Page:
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Featured Fencer

Mateo Alonso - Our Spanish exchange student works hard at perfecting skills and tactics to be ready for competitions when he returns home.

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Sabre: The Cavalry Cutlass


The modern sabre is descended from the cavalry sword which had a sharp point, a cutting edge the full length of the front of the blade and a cutting edge on the upper 1/3rd of the back of the blade. In battle, the sabre was mainly used while on horseback and the modern version of sabre fencing is designed to approximate many of the aspects of mounted combat.

In the days of classic sabre battles, well trained horses were an expensive commodity thus, every attempt was made to avoid injuring the horse of one's opponent in hopes of capturing the animal once it's rider had been dispatched. Given the proximity of the rider's body below the waist to the body of the horse, any attack made was aimed above the rider's waist in order to spare injury to the horse. This custom is what has lead to the assignment of target area for modern sabre fencing to everything above the waist including the head and arms. An electrically conductive mask, gauntlet and jacket (called a lamé) are worn to denote this target area and allow for the registering of touches via the scoring machine.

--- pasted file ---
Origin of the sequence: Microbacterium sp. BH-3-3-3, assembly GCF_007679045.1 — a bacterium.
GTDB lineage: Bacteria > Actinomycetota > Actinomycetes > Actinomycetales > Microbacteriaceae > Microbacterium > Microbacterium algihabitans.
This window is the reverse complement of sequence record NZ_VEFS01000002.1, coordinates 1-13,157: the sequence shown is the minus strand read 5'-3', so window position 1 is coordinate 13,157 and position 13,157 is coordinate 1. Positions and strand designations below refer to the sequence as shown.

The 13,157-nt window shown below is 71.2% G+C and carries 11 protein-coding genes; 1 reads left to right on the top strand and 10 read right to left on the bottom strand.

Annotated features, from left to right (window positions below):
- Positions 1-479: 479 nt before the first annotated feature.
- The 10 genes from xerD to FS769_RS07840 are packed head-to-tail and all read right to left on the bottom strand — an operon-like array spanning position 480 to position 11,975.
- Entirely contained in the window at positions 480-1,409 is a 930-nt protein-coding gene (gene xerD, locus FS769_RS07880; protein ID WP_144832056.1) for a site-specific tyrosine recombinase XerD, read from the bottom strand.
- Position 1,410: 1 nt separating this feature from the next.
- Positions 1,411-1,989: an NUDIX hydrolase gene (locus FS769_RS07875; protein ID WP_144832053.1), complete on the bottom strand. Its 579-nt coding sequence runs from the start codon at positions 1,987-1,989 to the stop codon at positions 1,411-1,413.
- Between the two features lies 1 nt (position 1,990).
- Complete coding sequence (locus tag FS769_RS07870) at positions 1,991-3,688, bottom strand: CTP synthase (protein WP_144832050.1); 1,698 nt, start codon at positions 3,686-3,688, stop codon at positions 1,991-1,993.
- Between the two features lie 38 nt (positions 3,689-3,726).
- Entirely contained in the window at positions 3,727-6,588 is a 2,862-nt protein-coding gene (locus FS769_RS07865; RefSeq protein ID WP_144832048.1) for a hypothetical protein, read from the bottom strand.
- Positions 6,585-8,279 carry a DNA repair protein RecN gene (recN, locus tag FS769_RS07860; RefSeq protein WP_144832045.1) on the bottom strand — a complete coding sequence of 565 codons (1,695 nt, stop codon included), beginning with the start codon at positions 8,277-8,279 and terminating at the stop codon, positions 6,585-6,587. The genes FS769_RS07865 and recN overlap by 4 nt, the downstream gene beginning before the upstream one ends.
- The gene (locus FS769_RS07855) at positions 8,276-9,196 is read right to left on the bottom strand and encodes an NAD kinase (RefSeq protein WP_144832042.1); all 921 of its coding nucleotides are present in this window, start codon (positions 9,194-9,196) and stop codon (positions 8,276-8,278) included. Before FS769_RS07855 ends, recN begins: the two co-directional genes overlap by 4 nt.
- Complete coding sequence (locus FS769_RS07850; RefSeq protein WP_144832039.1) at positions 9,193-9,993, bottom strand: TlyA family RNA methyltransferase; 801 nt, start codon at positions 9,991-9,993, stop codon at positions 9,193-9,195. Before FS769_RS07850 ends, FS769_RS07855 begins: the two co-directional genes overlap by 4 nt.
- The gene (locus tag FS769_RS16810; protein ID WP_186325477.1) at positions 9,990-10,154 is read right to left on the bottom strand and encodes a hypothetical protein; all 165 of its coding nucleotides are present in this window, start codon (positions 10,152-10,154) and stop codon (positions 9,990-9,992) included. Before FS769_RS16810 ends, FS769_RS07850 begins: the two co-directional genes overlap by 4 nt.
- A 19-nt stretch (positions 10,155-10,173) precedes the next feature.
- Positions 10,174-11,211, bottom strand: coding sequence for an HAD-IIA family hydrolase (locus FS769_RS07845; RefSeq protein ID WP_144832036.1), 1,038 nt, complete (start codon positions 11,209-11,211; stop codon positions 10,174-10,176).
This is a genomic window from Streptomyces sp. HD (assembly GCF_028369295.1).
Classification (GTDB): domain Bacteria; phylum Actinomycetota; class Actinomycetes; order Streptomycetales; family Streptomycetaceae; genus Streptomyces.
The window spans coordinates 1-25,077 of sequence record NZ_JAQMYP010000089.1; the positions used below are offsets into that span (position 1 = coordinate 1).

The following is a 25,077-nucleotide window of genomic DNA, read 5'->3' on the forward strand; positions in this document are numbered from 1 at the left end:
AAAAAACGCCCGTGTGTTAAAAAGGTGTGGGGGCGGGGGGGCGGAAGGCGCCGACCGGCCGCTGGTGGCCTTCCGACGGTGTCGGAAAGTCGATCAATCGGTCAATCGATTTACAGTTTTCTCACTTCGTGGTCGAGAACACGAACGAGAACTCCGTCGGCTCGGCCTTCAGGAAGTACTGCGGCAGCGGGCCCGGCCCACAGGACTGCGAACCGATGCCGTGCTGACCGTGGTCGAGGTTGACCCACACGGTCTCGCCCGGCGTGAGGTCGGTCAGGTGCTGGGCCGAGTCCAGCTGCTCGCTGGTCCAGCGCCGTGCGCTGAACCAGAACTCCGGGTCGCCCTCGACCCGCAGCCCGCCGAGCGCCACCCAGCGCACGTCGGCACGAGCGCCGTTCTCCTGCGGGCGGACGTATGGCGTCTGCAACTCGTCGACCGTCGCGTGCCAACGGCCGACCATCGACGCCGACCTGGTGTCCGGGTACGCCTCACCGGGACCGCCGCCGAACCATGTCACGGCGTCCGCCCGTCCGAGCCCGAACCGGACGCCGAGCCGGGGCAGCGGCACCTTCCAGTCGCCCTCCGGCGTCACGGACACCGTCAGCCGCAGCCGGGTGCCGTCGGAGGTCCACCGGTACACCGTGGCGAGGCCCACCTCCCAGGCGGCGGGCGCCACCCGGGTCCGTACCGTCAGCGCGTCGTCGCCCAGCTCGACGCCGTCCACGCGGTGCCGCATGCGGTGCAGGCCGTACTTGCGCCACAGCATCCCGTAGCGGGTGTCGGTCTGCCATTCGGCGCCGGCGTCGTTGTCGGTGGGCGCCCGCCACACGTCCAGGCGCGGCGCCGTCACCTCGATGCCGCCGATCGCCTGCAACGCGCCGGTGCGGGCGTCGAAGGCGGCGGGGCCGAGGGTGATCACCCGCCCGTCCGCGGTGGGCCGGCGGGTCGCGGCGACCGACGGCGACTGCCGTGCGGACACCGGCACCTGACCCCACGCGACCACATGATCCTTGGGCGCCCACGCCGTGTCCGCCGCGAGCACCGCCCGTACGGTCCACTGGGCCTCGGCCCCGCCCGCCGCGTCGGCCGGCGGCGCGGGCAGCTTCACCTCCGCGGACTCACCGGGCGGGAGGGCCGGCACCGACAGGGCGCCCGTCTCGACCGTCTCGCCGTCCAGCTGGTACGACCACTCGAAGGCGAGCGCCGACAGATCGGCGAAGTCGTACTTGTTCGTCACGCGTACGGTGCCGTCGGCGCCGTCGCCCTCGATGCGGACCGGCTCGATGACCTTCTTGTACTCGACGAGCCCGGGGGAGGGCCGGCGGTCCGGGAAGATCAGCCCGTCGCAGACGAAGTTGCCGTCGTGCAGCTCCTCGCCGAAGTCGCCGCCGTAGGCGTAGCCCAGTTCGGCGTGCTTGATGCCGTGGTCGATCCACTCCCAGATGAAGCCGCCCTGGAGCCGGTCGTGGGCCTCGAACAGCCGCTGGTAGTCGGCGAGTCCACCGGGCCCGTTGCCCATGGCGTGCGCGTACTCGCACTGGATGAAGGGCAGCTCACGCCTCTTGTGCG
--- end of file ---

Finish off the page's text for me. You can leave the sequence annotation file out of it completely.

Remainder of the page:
As in foil, modern sabre fencing incorporates the concept of priority with only a few subtle differences. Points are scored by touching any part of the weapon's blade against the target area of one's opponent. Due to the speed of running sabre attacks and the potential for serious injury they present, rules have been implemented that do not allow crossing of the feet when moving forward and a penalty (yellow card) is issued should this occur during a bout.

Sabre is by far the fastest, most energetic form of modern fencing. So much so, in fact, that time is not kept for bouts because it is so rare for a bout to last more than a few minutes.

Foil fencing

Further information about foil fencing rules can be found on the USA Fencing web site.

Épée       Foil

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Page Last updated:  8/24/2014